A Starbucks Corp. logo sits in the window of a closed coffee shop at the Yuyuan Bazaar in Shanghai, China, on Friday, Feb. 7, 2020.

Qilai Shen | Bloomberg | Getty Images

Inflation in China hit its highest level in more than eight years last month as the coronavirus drove up demand for some consumer goods and shuttered business activity in parts of the country.

China’s consumer price index rose 5.4% in January, after rising 4.5% in December, according to CEIC.

The jump in prices comes as economic activity has been curtailed in much of the country by the coronavirus outbreak, which led to some factories being temporarily closed and travel restrictions within the country. As of Sunday night, the country had more than 40,000 confirmed cases and 908 deaths from the virus.

The outbreak has increased demand for products that are used to prevent the spread of the virus. 3M CEO Mike Roman told CNBC last month that his company was ramping up production of respiratory masks to meet increased demand due to the outbreak.

Over the weekend, the Chinese government pledged to spend more than $10 billion to fight the virus. Some of the closed factories in the country are expected to reopen this week.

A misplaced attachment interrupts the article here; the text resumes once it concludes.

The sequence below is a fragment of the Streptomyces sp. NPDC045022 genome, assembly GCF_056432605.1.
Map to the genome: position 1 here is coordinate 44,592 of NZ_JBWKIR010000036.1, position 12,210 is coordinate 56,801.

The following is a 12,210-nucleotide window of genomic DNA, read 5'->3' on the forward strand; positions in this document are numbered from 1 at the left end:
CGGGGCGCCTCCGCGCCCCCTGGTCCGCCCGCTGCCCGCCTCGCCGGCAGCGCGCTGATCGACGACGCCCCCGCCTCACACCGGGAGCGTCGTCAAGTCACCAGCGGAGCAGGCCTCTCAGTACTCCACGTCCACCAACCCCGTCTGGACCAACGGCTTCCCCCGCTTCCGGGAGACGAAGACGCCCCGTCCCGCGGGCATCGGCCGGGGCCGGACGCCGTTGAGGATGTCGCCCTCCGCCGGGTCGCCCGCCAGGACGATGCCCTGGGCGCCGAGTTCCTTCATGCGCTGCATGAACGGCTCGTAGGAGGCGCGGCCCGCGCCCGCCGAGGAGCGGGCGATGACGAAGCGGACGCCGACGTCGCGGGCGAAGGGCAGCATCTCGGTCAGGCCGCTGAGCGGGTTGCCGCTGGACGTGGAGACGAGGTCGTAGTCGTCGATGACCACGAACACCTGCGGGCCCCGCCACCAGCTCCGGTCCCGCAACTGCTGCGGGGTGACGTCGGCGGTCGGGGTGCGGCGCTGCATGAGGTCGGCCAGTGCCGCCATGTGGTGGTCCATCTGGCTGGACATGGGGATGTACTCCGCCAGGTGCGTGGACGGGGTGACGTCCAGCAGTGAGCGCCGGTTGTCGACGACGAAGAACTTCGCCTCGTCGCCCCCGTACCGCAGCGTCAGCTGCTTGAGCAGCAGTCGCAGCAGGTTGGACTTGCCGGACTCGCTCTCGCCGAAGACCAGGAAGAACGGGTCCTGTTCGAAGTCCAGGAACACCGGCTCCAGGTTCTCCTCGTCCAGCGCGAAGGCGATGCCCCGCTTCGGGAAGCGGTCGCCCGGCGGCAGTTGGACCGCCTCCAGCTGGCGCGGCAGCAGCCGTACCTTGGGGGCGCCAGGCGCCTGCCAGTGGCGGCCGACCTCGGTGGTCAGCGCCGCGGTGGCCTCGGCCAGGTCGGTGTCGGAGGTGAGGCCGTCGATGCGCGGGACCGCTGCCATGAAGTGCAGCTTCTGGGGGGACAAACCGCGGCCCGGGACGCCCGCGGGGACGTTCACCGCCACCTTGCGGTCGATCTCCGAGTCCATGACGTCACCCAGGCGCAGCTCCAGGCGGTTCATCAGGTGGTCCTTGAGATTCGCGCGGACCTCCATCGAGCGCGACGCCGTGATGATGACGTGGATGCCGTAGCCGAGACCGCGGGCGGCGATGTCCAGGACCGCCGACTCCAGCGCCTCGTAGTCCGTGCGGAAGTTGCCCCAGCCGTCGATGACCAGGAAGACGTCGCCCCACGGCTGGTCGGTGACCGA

The rise in consumer prices continues a recent acceleration for inflation in China, according to the country’s National Bureau of Statistics. Inflation hit 3% in September and then broke above 4% in November.

The bureau said in a statement that the increased inflation in January was due to the Lunar New Year holiday, the coronavirus outbreak and a lower price base from last year, according to Reuters.

January’s jump was also fueled by a rise in pork prices due to the Asian swine fever that has decimated hog populations in China.



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Inflation in China is running rampant because of the coronavirus

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